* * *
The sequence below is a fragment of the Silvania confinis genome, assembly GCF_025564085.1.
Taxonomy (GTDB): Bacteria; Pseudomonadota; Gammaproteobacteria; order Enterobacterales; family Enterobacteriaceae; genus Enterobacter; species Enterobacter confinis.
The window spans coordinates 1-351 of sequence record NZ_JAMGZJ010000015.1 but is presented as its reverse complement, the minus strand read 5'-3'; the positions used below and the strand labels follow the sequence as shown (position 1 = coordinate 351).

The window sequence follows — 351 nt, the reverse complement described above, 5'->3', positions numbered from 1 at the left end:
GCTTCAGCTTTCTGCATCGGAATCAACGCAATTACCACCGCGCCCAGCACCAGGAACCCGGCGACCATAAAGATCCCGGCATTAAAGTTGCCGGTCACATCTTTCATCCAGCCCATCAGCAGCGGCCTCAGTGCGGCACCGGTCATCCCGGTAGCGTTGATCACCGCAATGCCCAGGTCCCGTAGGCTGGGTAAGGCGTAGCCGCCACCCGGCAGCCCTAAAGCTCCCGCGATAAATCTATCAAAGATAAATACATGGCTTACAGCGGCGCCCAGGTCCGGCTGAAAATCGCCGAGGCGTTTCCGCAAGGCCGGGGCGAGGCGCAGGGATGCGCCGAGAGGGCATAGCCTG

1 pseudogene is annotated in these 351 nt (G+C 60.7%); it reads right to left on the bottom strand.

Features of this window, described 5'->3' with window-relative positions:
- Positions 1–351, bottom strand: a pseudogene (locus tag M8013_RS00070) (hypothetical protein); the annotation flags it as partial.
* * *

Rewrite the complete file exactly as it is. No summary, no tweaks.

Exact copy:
The sequence below is a fragment of the Silvania confinis genome, assembly GCF_025564085.1.
Taxonomy (GTDB): Bacteria; Pseudomonadota; Gammaproteobacteria; order Enterobacterales; family Enterobacteriaceae; genus Enterobacter; species Enterobacter confinis.
The window spans coordinates 1-351 of sequence record NZ_JAMGZJ010000015.1 but is presented as its reverse complement, the minus strand read 5'-3'; the positions used below and the strand labels follow the sequence as shown (position 1 = coordinate 351).

The window sequence follows — 351 nt, the reverse complement described above, 5'->3', positions numbered from 1 at the left end:
GCTTCAGCTTTCTGCATCGGAATCAACGCAATTACCACCGCGCCCAGCACCAGGAACCCGGCGACCATAAAGATCCCGGCATTAAAGTTGCCGGTCACATCTTTCATCCAGCCCATCAGCAGCGGCCTCAGTGCGGCACCGGTCATCCCGGTAGCGTTGATCACCGCAATGCCCAGGTCCCGTAGGCTGGGTAAGGCGTAGCCGCCACCCGGCAGCCCTAAAGCTCCCGCGATAAATCTATCAAAGATAAATACATGGCTTACAGCGGCGCCCAGGTCCGGCTGAAAATCGCCGAGGCGTTTCCGCAAGGCCGGGGCGAGGCGCAGGGATGCGCCGAGAGGGCATAGCCTG

1 pseudogene is annotated in these 351 nt (G+C 60.7%); it reads right to left on the bottom strand.

Features of this window, described 5'->3' with window-relative positions:
- Positions 1–351, bottom strand: a pseudogene (locus tag M8013_RS00070) (hypothetical protein); the annotation flags it as partial.